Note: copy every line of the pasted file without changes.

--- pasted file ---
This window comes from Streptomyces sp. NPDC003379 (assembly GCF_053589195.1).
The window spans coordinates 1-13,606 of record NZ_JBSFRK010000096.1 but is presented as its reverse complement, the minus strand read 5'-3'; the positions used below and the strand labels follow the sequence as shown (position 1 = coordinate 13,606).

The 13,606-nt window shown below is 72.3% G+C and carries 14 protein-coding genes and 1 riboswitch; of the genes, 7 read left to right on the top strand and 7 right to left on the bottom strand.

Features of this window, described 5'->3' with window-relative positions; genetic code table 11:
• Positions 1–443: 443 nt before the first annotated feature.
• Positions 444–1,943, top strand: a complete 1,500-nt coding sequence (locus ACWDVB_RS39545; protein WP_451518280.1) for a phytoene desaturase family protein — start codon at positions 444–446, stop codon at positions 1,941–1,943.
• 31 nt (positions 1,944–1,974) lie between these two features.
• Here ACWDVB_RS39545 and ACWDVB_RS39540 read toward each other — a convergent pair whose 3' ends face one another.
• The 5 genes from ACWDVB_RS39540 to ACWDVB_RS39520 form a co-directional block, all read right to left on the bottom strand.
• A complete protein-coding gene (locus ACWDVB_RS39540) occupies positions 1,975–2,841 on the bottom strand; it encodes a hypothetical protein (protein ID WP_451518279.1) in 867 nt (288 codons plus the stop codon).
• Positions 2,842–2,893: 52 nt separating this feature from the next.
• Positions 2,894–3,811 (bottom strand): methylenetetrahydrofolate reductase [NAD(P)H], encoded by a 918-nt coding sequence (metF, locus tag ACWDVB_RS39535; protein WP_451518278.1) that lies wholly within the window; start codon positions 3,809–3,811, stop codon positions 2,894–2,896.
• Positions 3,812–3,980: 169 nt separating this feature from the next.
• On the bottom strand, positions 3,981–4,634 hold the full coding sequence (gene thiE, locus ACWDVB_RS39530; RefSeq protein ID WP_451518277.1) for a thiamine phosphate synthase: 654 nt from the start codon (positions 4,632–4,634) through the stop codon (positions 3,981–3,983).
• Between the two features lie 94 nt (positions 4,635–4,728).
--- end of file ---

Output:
This window comes from Streptomyces sp. NPDC003379 (assembly GCF_053589195.1).
The window spans coordinates 1-13,606 of record NZ_JBSFRK010000096.1 but is presented as its reverse complement, the minus strand read 5'-3'; the positions used below and the strand labels follow the sequence as shown (position 1 = coordinate 13,606).

The 13,606-nt window shown below is 72.3% G+C and carries 14 protein-coding genes and 1 riboswitch; of the genes, 7 read left to right on the top strand and 7 right to left on the bottom strand.

Features of this window, described 5'->3' with window-relative positions; genetic code table 11:
• Positions 1–443: 443 nt before the first annotated feature.
• Positions 444–1,943, top strand: a complete 1,500-nt coding sequence (locus ACWDVB_RS39545; protein WP_451518280.1) for a phytoene desaturase family protein — start codon at positions 444–446, stop codon at positions 1,941–1,943.
• 31 nt (positions 1,944–1,974) lie between these two features.
• Here ACWDVB_RS39545 and ACWDVB_RS39540 read toward each other — a convergent pair whose 3' ends face one another.
• The 5 genes from ACWDVB_RS39540 to ACWDVB_RS39520 form a co-directional block, all read right to left on the bottom strand.
• A complete protein-coding gene (locus ACWDVB_RS39540) occupies positions 1,975–2,841 on the bottom strand; it encodes a hypothetical protein (protein ID WP_451518279.1) in 867 nt (288 codons plus the stop codon).
• Positions 2,842–2,893: 52 nt separating this feature from the next.
• Positions 2,894–3,811 (bottom strand): methylenetetrahydrofolate reductase [NAD(P)H], encoded by a 918-nt coding sequence (metF, locus tag ACWDVB_RS39535; protein WP_451518278.1) that lies wholly within the window; start codon positions 3,809–3,811, stop codon positions 2,894–2,896.
• Positions 3,812–3,980: 169 nt separating this feature from the next.
• On the bottom strand, positions 3,981–4,634 hold the full coding sequence (gene thiE, locus ACWDVB_RS39530; RefSeq protein ID WP_451518277.1) for a thiamine phosphate synthase: 654 nt from the start codon (positions 4,632–4,634) through the stop codon (positions 3,981–3,983).
• Between the two features lie 94 nt (positions 4,635–4,728).